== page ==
Zimmerli Art Museum Offers New Tools for Visitors With Sensory-Related Disorders
Museum staff are trained to help visitors have a rewarding experience
"A common misperception is that autism is just a behavioral disorder, but it affects processes in our nervous system, which can create a feeling of vertigo or the sense of a lack of gravity" - Elizabeth Torres, director of The New Jersey Autism Center of Excellence at Rutgers–New Brunswick
The Zimmerli Art Museum at Rutgers University-New Brunswick is the first art museum in New Jersey to offer specialized tools to help visitors on the autism spectrum enjoy their visit without stressful sensory overload.
The museum is collaborating with KultureCity, a nonprofit that has also worked with MetLife Stadium, to offer the training and materials needed to provide a more positive experience for those with autism, PTSD or other conditions that may cause sensory overload.
Free sensory inclusive bags available to use during visits include fidget tools (handheld objects that can be squeezed and manipulated to help focus the user’s sense of touch), cue cards that people with verbal impairments can use to communicate their needs and moods, noise-cancelling headphones and weighted lap pads to help direct the user’s feeling of their center of gravity.
“A common misperception is that autism is just a behavioral disorder, but it affects processes in our nervous system, which can create a feeling of vertigo or the sense of a lack of gravity,” said Elizabeth Torres, a Rutgers professor of psychology and director of the New Jersey Autism Center of Excellence at Rutgers–New Brunswick. “Astronauts who return from a long space mission are given weighted suits to bring back their center of gravity until they readjust. In a similar fashion, people with autism can’t always feel their own body weight. For some, the feeling is constant and very disorienting.”
Through the partnership with KultureCity, Zimmerli staff received training on how to recognize when a visitor may have sensory needs, such as covering their ears or flapping their hands, and how to step in and offer them sensory support.
“We’re now better prepared to assist guests with autism and other sensory sensitivities in having the most comfortable and accommodating experience possible when attending any exhibition or program at the museum,” said Thomas Sokolowski, Zimmerli Art Museum director.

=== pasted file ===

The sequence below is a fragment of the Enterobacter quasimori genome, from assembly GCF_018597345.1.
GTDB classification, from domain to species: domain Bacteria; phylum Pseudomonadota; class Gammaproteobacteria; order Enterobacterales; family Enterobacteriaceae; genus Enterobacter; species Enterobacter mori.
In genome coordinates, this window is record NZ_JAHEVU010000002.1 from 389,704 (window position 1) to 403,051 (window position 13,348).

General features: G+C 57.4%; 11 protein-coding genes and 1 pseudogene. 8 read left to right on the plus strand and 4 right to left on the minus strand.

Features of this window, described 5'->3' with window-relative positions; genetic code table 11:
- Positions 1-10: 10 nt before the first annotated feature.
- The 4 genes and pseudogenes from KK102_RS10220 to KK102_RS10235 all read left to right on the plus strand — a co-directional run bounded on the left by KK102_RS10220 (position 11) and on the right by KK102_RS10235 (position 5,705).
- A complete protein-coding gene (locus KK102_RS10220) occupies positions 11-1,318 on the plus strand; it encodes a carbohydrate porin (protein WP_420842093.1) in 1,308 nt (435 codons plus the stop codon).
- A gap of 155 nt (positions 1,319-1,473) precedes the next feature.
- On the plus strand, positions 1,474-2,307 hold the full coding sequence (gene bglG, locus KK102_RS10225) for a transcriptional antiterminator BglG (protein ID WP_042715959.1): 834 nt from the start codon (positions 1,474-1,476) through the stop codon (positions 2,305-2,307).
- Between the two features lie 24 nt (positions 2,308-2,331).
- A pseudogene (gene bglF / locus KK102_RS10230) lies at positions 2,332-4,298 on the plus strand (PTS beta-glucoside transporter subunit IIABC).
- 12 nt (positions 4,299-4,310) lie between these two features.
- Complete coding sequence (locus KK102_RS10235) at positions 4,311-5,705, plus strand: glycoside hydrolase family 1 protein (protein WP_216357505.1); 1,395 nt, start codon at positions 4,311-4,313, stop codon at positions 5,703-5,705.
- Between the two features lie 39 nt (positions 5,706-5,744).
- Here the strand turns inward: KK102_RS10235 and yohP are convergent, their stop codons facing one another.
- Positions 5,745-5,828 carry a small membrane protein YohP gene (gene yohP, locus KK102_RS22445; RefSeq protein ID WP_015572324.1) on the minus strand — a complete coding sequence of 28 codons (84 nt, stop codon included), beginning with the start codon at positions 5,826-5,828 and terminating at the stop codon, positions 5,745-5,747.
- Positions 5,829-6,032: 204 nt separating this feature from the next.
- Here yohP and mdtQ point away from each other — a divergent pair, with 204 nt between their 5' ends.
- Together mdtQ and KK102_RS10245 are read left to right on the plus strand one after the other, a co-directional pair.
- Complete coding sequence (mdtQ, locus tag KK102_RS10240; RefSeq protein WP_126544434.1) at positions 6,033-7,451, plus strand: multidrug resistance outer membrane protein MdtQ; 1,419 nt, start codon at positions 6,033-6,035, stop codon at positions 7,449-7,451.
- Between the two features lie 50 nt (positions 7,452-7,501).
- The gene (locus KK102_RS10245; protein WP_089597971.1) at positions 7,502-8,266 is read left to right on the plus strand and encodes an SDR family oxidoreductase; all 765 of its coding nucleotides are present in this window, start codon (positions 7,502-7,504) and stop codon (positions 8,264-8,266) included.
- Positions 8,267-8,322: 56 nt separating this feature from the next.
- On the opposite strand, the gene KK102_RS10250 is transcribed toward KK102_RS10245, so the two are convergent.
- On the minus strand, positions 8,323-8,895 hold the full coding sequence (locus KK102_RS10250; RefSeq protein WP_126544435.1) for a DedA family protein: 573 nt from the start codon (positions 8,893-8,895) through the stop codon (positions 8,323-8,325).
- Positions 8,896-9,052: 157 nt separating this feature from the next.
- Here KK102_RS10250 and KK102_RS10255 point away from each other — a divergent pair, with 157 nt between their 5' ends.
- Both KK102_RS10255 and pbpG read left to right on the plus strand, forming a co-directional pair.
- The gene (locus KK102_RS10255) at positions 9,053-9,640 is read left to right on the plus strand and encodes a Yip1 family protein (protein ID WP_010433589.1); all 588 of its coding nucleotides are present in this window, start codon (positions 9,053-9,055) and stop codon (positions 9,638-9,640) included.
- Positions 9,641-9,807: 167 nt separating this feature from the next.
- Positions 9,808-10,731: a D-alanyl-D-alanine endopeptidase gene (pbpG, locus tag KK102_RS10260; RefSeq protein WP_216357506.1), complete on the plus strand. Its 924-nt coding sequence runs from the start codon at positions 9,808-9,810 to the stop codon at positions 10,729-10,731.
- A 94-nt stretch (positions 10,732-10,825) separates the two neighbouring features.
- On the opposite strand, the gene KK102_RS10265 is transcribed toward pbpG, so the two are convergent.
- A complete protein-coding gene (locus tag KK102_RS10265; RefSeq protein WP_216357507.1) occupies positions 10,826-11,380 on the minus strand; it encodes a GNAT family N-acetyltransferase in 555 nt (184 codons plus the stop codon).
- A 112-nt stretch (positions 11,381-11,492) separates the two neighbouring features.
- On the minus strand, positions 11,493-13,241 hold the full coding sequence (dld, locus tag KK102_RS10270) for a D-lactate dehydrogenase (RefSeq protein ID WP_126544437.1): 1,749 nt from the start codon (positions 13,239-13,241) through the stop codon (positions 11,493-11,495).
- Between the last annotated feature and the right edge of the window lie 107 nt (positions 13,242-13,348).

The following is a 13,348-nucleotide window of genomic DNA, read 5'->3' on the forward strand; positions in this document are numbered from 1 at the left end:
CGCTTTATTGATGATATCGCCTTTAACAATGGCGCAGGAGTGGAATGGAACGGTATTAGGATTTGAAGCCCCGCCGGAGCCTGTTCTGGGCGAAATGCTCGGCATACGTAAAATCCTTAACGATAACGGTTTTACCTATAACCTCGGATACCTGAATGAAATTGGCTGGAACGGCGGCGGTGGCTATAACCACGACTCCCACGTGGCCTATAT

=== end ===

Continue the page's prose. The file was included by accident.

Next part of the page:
Before adopting the new sensory tools, the Zimmerli offered customized group tours to visitors with autism and related conditions. A KultureCity app is also available for download that displays available sensory devices at Zimmerli and how they can be accessed, as well as a customized social story that helps visitors prepare for their visit.
“People with sensory disorders and their families now have the freedom to visit at any time and have confidence they will be assisted properly if they experience sensory overload or otherwise need support,” said Amanda Potter, curator of education at the Zimmerli.
Potter said the sensory tools can help people of all ages. “There is also a necklace that visitors can wear that alerts staff to keep a close eye on a person so they don’t get separated from their group, which can happen not only to children but to people with dementia.”
While the sensory tools are a big first step to helping combat sensory sensitivity, Torres said museums can do more, such as partnering with autism centers and offering information cards to improve public understanding of autism-related disorders.
“We are having exploratory conversations with Rutgers' Center for Adult Autism Services to find more ways to help the autism community in New Jersey, including by providing job services and creating designated quiet spaces during crowded events, such as Rutgers Day,” Potter said. “Autism services are an area for growth, so we will work to expand our services. This is just the start.”
Rutgers-New Brunswick is a leader in autism research and services, recently appointing its inaugural director of the Rutgers Center for Autism Research, Education and Services (RUCARES) and CHS-RUCARES, a clinical entity created through Rutgers’ partnership with Children’s Specialized Hospital. The university’s Douglass Developmental Disabilities Center includes an on-campus K-12 day school for children with autism. In addition, the university broke ground on a new state-of-the-art facility for the Rutgers Center for Adult Autism Services, which provides employment, vocational training and other services and partners with Children’s Specialized Hospital to operate the New Jersey Autism Center of Excellence.